to support those in initial formation in a bro.therly manner and to pray 1106 / Review for Religious, November-December, 1985 with and for them. The neophytes in turn are invited to "come and see" the charism and mission of the group by sharing in the common life, prayer and work of the community. This "shared praxis" approach supposes less of the presence o1: the person responsible for formation as the sole authority, and more of his presence as guide~in a fraternal network of relations~ This role of the formator means that often the work of formation will remain open-ended, ¯ that is, it is not pushed through to a predetermined conclusion for the sake of a conclusion. Whilst the main emphasis, as with the existential approach, i~ experiential rather than instructional in any formal sense, the open-community situation makes it more likely that the whole aspect .of religious life is approached in a multidimensional way. Close living, with professed religious aff?rds opportunities for the experiencing of the living charism of a congregation that no "single-parent" type. of situation consisting of one formator and the formation group can possibly provide. Conversely, having new members live with professed religious can add life and vitality to the local community, and can challenge the older brethren to look anew at the values that underpin their lives. Such an approach to formation may be successful with mature candi-dates, but it can be a wholly different story with the younger or more immature types. When formation is expected to arise from the dynamic interaction of a community, things can go badly wrong if a good number of the group are incapable, either because of upbringing or inclination, of accepting their responsibility for and accountability to others~ Not to believe that there, will be a need for "tough love" at .times, and a good d~al of personal coachingof members in the art of living together as a religious family, is to assume too romantic a view of human nature. Finally, when everyone is theoretically responsible for the formation of new members, it can quickly become the practice that no one is responsible, and people are left to hope that the newer members "get the hang of religious life" in time--a sort of formation by osmosis! 12on¢lusion Whether religious formators choose to define formation as the handing on of the perennial truths of their congregations" story or.as a radical ,living of the Christian life, as an inner search for ,meaning or as an intensive group experience, they are providing only a partial description of the term "formation.’2 Conversely, if we conceive of formation as all those growth experiences, under the auspices of a religious congregation, that ~contribute to the deepening awareness of what it means to be a religious, the definition is so broad that it fails to indicate how a planned formation program Current Conceptions of Religious Formation: An Analysis / 1~07 differs from an informal spontaneous arrangement where prospective. members learn directly from living in a religious community. If a definition of initial religious formation is to convey the full meaning of the term, it should be comprehensive while, at the same time, be sufficiently specific so that its key interacting elements are clearly conveyed. Taking these considerations into account, the following tentative defini-tion of religious formation is proposed: The planned and guided learning experience of religious life with intended learning outcomes, formulated through the systematic reconstruction of knowledge and experience, under the auspices of personnel suited to the task of aiding and evaluating a candidate’s continuous growth in personal, social and spiritual competence. This definition regards religious life, and the ways of becoming a reli-gious, as dynamic. The formation process must account not only for the known dimensigns of a founding charism, but also for emergent under-standings. Consequently, religious formation is not concerned merely with transmitting the cumulative tradition of a religious congregation but also with the present dimension of a religious charism in relation to the life’ experience of those seeking membership. Moreover, this definition recog-nizes that the future possibilities for the development of a charismatic religious community resides with those in formation today. NOTES ~l_zfe in the Oty of God. London: Burng & Oates, 1959, p. xi. 21bid, p. xii. 3John Dewey, How We Think, rev~ ed~, Lexington, MA: D.C. Heath & Company, 1933, ’p, 278. Even Discipline Has Its Season: Thomas Merton and Formation Today Thomas M. King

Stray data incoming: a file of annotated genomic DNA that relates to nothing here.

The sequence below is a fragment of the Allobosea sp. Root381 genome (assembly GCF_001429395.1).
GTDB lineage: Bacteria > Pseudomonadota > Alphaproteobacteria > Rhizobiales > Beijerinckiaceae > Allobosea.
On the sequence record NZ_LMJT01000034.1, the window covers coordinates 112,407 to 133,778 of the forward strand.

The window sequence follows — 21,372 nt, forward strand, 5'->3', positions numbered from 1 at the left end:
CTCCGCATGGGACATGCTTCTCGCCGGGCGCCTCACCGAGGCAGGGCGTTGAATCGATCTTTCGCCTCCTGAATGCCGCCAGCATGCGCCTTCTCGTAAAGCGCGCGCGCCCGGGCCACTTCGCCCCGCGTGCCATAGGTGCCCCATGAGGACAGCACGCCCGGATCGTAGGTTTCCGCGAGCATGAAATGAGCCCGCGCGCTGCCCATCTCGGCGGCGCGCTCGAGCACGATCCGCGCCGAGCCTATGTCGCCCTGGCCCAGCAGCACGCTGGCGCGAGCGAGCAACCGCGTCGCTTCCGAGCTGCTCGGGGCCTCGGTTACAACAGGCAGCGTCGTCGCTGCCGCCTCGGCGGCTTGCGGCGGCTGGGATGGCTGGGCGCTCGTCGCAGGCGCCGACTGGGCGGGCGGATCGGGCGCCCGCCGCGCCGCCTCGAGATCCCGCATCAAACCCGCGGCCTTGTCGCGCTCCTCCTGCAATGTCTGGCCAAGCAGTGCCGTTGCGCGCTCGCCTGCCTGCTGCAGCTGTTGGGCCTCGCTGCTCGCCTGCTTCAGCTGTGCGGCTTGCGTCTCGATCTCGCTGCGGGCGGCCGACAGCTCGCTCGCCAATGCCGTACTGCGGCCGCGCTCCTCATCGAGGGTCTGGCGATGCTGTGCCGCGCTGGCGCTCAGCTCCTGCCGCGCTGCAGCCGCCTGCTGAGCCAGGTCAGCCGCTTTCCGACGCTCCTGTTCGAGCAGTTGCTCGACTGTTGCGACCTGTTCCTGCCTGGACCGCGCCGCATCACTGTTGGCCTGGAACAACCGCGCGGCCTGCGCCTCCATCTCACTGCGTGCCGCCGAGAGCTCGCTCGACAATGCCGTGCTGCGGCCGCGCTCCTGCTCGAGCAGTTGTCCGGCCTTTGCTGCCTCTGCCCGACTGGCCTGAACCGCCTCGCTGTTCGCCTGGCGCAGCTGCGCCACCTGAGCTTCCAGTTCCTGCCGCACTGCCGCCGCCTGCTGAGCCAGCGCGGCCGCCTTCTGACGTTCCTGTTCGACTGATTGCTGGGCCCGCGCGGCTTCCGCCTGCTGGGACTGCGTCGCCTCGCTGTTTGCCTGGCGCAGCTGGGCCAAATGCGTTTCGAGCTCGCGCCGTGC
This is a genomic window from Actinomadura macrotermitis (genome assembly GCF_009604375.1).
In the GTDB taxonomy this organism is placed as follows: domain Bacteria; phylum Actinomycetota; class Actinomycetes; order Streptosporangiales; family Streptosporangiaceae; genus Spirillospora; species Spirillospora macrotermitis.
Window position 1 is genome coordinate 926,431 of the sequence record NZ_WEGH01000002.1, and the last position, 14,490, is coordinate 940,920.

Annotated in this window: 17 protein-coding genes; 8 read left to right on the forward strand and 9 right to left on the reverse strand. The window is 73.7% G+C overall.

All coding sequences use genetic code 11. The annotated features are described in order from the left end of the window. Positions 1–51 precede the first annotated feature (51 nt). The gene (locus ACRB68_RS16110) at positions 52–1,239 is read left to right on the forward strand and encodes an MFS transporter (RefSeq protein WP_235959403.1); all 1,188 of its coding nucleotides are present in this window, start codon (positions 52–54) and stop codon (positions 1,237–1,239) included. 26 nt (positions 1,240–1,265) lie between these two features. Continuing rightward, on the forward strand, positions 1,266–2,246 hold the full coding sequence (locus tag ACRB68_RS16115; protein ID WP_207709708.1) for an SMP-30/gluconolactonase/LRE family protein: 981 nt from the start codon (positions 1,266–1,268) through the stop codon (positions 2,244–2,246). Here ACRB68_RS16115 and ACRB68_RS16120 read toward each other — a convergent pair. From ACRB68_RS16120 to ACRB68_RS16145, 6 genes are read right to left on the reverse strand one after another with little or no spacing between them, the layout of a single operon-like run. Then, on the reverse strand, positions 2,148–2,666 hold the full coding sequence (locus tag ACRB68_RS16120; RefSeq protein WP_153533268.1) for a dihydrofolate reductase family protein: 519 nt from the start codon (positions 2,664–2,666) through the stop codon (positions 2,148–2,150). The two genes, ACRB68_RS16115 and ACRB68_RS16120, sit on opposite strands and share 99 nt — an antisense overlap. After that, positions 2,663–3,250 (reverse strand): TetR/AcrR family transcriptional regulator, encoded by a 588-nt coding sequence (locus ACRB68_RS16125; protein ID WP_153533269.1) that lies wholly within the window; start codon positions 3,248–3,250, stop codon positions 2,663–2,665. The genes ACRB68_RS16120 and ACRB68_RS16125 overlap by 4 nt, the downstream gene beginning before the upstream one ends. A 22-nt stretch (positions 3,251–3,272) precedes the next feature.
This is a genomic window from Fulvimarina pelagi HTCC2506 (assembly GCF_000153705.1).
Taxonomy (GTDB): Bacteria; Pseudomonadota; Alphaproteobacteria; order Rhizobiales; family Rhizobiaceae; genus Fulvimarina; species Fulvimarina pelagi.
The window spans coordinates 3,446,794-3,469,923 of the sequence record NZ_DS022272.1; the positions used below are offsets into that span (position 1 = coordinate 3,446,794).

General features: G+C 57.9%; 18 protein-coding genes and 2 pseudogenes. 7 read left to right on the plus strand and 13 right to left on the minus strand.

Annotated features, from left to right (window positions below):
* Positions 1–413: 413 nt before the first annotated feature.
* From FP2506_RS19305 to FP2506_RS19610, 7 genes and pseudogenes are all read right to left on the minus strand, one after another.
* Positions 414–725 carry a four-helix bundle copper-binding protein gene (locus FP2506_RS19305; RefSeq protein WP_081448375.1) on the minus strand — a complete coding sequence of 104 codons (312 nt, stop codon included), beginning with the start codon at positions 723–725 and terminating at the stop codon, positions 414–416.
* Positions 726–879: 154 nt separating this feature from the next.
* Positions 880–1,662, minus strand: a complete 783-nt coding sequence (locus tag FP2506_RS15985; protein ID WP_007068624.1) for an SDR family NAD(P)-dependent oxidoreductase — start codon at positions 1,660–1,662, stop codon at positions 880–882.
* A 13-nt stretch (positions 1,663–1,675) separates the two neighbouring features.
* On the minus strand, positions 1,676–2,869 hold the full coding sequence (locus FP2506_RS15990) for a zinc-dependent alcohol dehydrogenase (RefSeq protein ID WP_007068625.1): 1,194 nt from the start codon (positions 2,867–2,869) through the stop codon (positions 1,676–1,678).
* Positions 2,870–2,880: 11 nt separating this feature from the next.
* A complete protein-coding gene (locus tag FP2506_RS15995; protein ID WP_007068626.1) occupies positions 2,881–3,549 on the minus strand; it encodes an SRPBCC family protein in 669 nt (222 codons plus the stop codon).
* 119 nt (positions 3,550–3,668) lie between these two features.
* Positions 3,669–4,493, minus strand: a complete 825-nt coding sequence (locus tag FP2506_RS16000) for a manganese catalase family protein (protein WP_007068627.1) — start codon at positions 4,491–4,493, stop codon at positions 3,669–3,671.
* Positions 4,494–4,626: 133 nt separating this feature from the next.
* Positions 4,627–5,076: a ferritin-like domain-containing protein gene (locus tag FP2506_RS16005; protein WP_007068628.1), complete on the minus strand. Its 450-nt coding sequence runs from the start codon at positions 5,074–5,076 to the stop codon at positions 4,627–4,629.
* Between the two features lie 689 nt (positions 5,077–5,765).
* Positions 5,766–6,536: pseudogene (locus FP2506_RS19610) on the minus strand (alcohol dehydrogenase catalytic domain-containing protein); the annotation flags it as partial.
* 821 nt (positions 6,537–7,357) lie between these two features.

S.J. Father King has done extensive study and writing on Thomas Merlon. He is an Associate Professor of Theology at Georgetown University where he resides. The mailing address is: Jesuit Community